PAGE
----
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Darkman III: Die Darkman Die Reviews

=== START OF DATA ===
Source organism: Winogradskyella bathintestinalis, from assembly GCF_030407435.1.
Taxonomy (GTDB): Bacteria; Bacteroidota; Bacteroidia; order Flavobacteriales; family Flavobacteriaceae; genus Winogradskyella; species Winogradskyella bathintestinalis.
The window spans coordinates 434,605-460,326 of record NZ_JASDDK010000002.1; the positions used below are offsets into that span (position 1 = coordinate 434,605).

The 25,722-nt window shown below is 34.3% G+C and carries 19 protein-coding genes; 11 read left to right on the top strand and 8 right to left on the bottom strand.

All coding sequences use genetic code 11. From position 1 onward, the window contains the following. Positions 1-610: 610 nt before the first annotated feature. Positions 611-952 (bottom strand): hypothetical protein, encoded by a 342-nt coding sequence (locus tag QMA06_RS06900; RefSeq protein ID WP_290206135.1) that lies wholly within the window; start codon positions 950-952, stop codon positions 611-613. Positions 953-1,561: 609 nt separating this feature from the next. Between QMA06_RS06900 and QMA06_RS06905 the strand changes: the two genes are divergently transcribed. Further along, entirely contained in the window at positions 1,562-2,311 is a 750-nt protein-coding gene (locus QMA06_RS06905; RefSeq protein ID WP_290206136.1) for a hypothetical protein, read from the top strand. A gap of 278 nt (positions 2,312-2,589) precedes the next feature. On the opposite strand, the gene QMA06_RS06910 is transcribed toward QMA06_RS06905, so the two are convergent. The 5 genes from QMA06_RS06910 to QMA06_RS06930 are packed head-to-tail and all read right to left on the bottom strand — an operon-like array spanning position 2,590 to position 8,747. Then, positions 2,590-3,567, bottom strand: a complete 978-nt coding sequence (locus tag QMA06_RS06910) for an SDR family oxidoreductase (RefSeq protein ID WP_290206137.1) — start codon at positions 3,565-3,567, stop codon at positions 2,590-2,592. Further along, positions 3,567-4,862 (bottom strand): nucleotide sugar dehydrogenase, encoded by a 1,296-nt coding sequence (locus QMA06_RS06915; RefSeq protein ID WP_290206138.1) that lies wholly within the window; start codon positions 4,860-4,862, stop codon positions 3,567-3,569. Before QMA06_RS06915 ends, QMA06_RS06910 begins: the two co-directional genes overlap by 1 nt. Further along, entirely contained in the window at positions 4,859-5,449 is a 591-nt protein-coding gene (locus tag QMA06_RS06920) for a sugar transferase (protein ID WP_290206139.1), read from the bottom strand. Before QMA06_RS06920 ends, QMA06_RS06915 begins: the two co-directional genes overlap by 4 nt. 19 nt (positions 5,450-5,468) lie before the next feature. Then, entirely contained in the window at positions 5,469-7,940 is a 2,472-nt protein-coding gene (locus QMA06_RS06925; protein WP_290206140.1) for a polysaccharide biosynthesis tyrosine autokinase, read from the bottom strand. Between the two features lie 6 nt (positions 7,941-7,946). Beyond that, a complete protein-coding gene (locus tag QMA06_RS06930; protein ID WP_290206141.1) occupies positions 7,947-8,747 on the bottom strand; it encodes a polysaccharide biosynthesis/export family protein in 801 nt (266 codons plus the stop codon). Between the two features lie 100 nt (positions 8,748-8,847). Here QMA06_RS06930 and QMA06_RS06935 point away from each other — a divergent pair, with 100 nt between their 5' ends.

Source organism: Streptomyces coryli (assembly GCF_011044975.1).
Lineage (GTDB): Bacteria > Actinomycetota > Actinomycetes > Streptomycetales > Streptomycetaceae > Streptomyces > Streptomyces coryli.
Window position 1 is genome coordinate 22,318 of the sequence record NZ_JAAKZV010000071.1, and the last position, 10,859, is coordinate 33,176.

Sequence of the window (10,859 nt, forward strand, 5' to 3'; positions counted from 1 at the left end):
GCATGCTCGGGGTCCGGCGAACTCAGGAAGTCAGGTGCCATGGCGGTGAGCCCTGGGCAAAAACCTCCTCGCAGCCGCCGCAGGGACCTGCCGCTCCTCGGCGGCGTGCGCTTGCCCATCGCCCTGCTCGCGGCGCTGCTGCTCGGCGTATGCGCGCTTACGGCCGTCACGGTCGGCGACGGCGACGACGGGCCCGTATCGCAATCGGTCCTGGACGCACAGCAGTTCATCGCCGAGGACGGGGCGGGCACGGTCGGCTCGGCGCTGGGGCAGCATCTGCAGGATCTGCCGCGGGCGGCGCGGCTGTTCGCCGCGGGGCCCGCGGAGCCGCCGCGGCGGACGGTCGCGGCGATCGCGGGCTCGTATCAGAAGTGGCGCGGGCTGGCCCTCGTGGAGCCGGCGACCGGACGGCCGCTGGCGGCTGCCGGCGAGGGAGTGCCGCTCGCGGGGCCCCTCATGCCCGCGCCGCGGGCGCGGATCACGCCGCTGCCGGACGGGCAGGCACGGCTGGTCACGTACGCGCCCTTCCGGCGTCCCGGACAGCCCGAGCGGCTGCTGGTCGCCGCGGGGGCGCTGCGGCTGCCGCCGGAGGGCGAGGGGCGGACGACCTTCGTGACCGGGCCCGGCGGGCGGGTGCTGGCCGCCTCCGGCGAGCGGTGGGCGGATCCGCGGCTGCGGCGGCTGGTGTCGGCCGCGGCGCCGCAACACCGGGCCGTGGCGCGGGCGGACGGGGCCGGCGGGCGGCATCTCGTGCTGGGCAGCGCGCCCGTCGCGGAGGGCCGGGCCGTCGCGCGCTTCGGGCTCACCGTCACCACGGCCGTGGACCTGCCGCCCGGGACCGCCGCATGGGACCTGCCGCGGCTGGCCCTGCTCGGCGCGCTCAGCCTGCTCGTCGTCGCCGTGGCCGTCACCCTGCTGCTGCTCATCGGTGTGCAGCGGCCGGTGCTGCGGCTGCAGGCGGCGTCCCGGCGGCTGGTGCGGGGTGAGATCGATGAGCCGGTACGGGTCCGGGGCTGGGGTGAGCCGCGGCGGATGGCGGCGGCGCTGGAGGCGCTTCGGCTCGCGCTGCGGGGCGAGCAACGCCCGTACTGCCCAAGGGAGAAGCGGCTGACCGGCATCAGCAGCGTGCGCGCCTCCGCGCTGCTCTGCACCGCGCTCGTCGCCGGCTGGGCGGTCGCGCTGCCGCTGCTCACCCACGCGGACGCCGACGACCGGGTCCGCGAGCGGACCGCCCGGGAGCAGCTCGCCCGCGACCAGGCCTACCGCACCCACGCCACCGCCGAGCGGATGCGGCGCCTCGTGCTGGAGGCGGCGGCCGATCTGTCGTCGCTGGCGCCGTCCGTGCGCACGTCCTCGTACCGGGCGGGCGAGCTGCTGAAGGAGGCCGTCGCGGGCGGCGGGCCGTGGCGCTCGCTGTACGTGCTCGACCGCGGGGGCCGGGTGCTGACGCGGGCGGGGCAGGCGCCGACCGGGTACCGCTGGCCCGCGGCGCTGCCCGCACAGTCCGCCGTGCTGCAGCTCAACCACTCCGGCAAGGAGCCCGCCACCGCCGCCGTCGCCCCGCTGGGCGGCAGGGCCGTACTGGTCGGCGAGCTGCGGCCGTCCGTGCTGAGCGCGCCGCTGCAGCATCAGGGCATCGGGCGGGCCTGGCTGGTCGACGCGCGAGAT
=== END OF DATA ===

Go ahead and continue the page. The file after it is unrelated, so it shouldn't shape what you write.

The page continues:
Sam Raimi's unconventional superhero returns in DARKMAN III: DIE DARKMAN DIE. Like its predecessor, DARKMAN II: THE RETURN OF DURANT, this eager-to-please sequel manages to evoke some of the thrills that Raimi so deftly delivered with the original DARKMAN. As in Raimi's EVIL DEAD films, DARKMAN III begins with a pre-credit sequence summarizing Dr. Peyton Westlake/Darkman's story thus far. Grotesquely burned and superhumanly strong, Westlake (Arnold Vosloos) works in his underground lab, trying to perfect the liquid skin that allows him to look normal. Frustratingly, the skin only lasts 99 minutes before dissolving. Westlake thwarts a drug deal set up by the ruthless Peter Rooker (Jeff Fahey) and uses the money for his research. Still, his equipment is insufficient, and it seems fortuitous when Dr. Bridget Thorne (Darlanne Fleugel) tracks Westlake down and offers him the use of her well-equipped lab. Westlake breaks the 99 minute barrier, but before he can use his new skin, Thorne, who works for Rooker, renders him unconscious. Rooker and Thorne plan to build an army of supercrooks using steroids made from Westlake's adrenal glands. Darkman escapes, but not before Thorne synthesizes the steroid. Attempting to recover his perfected skin formula, Westlake follows Rooker. He discovers that not only was the steroid experiment a success, but that the mobster plans to use his supercrooks to kill the crusading new district attorney. Using liquid skin to disguise himself as Rooker, Westlake enters the criminal's house to retrieve his formula. He is sidetracked by Rooker's neglected wife and daughter, however, who awaken in him feelings he had thought were long dead. Westlake foils the assassination attempt and tracks Rooker to a warehouse, where he discovers that the crime boss is holding his own wife and daughter hostage. After doing away with the supercrooks, Darkman defeats Rooker, who has enhanced himself with the steroid. In the battle, the computer disk containing the liquid skin formula is destroyed, leaving only a small sample. Although there is just enough left to restore Westlake's face, he sacrifices his needs to help Rooker's daughter, whose face was badly burned during the fight. Although he has let Rooker's wife and daughter get close to him, Westlake realizes that he must return to his quest alone. Returning for his second DARKMAN film, cinematographer-director Bradford May does an admirable job of sustaining Raimi's original vision. Although DARKMAN III lacks the quirky personality and whiz-bang pacing of the first film, May manages to slip in a few of Raimi's trademark hyper zooms and lightning edits to goose the action sequences. Although original Darkman Liam Neeson's presence is missed, Vosloos does a nice job as the conflicted Westlake, and the film actually manages to develop the Darkman character. As the film begins, Westlake is a bitter loner, but his contact with Rooker's wife and daughter allow him to once again appreciate companionship. Fahey also deserves credit for creating a new nemesis for Darkman who is not simply a retread of the first two films' sinister Durant. The production boasts impressive visuals in the form of blue screen pyrotechnics and various makeup effects. It is clear that DARKMAN III is not a mere cash-in on the original's popularity, and that the intention is to continue Darkman's adventures in future films released directly to home video. Compared with the prospect of double digit installments of CRITTERS, PUPPETMASTER, or DOLLMAN, that doesn't seem like such a dark thing. (Graphic violence, profanity).